Taking place this Friday, April 12th, from 4:00pm-8:30pm, the Doctor of Design program at the Harvard University Graduate School of Design is inviting you to ‘Research as Practice’, their annual Convergence symposium. As the traditional boundaries of design practice are increasingly questioned, broadened, and blurred, scientific research in technology development and application emerges as an essential vehicle for exploration and assessment. In this inaugural year, the symposium will seek to explore the position, relevancy, and sustainability of applied research in design practice across various disciplines with examples from contemporary practitioners. For more information, please visit here. For more information, please visit here.
Long Lane, a key section of the Great Kneighton development on the southern fringe of Cambridge, has recently received planning approval, which will provide 273 homes over 5.4 hectares. Designed by C.F. Møller their contemporary masterplan retains historic features from the existing site, while providing homes that are functional, flexible and sustainable. Working in collaboration for developer Homes by Skanska and PRP, the customer-focused scheme provides a tenure-blind mix of private and affordable housing. More images and architects’ description after the break.
Free and open to the public, the PhD program at the Harvard University Graduate School of Design is pleased to invite you to the 7th annual Cambridge Talks conference, which will take place on Friday, March 29, from 9:00am to 4:30pm. This year’s conference seeks to bring fresh historical themes and tools to bear on the problem of ‘Architecture and the Street’. New research promises to enrich and challenge perspectives pioneered by Spiro Kostof, Jane Jacobs, and William H. Whyte. You will be challenged to critically think about questions such as ‘How might we theorize and historicize modern streets as sites of cultural memory and nostalgia? And above all, what are the effects of such social, political, and technological forces on architectural form? For more information, please visit here.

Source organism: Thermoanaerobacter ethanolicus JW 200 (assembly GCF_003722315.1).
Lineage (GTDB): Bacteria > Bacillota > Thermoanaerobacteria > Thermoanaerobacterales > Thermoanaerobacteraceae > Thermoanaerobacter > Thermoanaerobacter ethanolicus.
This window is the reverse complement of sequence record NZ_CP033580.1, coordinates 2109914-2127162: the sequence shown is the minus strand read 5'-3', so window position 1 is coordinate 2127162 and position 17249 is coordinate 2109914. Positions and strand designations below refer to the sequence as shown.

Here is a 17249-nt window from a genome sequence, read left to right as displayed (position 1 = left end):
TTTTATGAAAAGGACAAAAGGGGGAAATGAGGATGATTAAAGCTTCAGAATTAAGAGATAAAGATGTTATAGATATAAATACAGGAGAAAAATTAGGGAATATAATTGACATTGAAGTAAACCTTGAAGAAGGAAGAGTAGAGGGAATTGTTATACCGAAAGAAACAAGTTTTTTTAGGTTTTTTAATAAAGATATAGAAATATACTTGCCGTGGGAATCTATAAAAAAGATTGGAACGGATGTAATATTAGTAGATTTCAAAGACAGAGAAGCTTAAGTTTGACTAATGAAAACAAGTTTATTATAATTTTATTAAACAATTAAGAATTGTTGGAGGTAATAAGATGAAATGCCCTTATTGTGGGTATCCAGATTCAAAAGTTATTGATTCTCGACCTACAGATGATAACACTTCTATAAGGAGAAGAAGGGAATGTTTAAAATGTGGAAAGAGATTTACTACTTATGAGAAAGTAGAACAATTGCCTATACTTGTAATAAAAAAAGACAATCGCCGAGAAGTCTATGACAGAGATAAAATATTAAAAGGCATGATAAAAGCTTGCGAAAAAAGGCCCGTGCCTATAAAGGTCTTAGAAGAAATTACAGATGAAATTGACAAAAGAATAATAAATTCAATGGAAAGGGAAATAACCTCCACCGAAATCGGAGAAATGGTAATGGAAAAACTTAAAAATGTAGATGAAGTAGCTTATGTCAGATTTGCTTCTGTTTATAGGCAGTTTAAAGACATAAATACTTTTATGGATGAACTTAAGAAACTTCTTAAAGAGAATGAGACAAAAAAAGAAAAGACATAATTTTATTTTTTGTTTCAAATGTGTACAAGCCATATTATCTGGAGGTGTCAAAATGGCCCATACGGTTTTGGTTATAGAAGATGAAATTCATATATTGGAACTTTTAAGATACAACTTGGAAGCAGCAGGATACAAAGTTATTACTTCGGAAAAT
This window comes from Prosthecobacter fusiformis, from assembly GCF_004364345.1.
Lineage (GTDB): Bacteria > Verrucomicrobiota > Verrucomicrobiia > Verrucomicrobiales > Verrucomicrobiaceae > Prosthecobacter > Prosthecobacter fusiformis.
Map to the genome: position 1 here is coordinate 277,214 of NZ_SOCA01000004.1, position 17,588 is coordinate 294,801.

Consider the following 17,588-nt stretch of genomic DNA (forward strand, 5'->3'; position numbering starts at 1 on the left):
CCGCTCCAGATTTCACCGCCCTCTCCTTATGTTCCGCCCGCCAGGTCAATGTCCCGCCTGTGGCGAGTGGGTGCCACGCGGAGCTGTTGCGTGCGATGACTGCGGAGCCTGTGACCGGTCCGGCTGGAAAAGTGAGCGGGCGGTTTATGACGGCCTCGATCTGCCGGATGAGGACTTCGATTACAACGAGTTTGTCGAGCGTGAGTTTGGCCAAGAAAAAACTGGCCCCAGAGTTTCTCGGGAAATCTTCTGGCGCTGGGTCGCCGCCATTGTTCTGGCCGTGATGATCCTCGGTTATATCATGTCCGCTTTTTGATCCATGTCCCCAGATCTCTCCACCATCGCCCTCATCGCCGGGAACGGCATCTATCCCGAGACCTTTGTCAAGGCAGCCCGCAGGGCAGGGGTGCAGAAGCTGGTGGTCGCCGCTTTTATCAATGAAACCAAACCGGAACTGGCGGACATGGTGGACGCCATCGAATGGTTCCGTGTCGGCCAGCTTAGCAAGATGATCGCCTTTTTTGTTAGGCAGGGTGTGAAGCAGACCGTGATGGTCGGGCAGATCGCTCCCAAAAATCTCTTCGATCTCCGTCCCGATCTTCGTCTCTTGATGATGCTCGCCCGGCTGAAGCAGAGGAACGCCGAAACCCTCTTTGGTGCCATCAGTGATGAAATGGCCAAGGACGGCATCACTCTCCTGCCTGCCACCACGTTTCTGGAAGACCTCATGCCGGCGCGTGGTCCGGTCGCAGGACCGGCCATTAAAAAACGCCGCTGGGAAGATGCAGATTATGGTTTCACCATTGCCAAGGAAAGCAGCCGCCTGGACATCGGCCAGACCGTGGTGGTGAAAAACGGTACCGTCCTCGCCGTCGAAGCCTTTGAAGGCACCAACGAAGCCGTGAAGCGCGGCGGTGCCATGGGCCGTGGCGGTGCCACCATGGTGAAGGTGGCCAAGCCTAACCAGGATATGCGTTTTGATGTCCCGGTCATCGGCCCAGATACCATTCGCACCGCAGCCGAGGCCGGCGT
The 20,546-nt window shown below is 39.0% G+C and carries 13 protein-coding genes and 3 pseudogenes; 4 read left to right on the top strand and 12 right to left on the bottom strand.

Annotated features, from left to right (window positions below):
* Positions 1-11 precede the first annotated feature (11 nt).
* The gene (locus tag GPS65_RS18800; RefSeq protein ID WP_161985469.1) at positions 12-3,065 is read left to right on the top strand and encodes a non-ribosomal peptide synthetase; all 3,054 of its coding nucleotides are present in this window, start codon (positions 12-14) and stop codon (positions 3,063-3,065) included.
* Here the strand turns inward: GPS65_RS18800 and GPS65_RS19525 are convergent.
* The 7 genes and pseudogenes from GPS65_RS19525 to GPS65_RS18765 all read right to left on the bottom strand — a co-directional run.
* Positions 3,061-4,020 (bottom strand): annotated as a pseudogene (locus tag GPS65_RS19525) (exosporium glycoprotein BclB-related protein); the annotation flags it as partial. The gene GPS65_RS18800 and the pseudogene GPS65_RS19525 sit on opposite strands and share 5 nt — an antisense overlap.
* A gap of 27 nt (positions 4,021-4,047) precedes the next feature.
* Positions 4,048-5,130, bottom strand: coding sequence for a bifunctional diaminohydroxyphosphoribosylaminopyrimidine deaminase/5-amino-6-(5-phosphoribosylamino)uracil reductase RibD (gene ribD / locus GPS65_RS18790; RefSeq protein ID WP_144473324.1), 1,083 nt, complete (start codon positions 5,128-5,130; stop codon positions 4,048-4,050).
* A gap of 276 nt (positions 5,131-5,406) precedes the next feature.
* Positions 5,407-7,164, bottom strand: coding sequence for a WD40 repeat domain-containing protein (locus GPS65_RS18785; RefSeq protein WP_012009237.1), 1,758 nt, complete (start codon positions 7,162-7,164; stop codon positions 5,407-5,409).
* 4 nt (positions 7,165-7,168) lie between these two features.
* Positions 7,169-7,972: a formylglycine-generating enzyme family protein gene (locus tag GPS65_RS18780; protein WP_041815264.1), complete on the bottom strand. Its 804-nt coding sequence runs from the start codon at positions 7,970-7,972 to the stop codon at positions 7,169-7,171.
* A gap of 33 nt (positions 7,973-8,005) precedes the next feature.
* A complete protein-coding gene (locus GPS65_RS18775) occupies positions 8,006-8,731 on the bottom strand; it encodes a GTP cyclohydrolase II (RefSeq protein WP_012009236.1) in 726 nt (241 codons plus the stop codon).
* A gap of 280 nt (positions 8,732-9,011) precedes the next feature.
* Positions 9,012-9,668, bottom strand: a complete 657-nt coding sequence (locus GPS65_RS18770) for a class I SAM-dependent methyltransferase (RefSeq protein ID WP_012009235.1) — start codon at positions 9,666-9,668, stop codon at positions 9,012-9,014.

Taking place April 8-9 at MIT’s School of Architecture and Planning the ‘Infrastructural Monument’ Conference hosted by the Center for Advanced Urbanism (CAU), focuses on the development of infrastructural research agendas and projects which is a key mission for MIT’s CAU. This conference is the first in a series, devoted to a series of strategic design challenges facing cities worldwide. The conferences challenges you to answer the question, ‘Can a typical American city be transformed from a collection of fragments assembled regionally by interstate highways, to a more durable regional constitution, using targeted infrastructural investment projects?’ For more information, please visit here.
Summarizing the philosophy and methodology of C+S Architects, the Keller Gallery at MIT Department of Architecture will serve as a new context for the work of C+S Architects. As if lifted from their Treviso, Italy studio and planted directly within MIT, a working table of models and drawings will compose the central space of the gallery, juxtaposed with the firm’s recent built works. Taking place March 14-April 10, C+S re-writes the contexts as a map of the potentialities, where to graft interferences which react with the physical, economic, social and political spheres. These interferences are frames in search for the beauty of the ordinary, open to the flowing of time, energy, people. For more information, please visit here.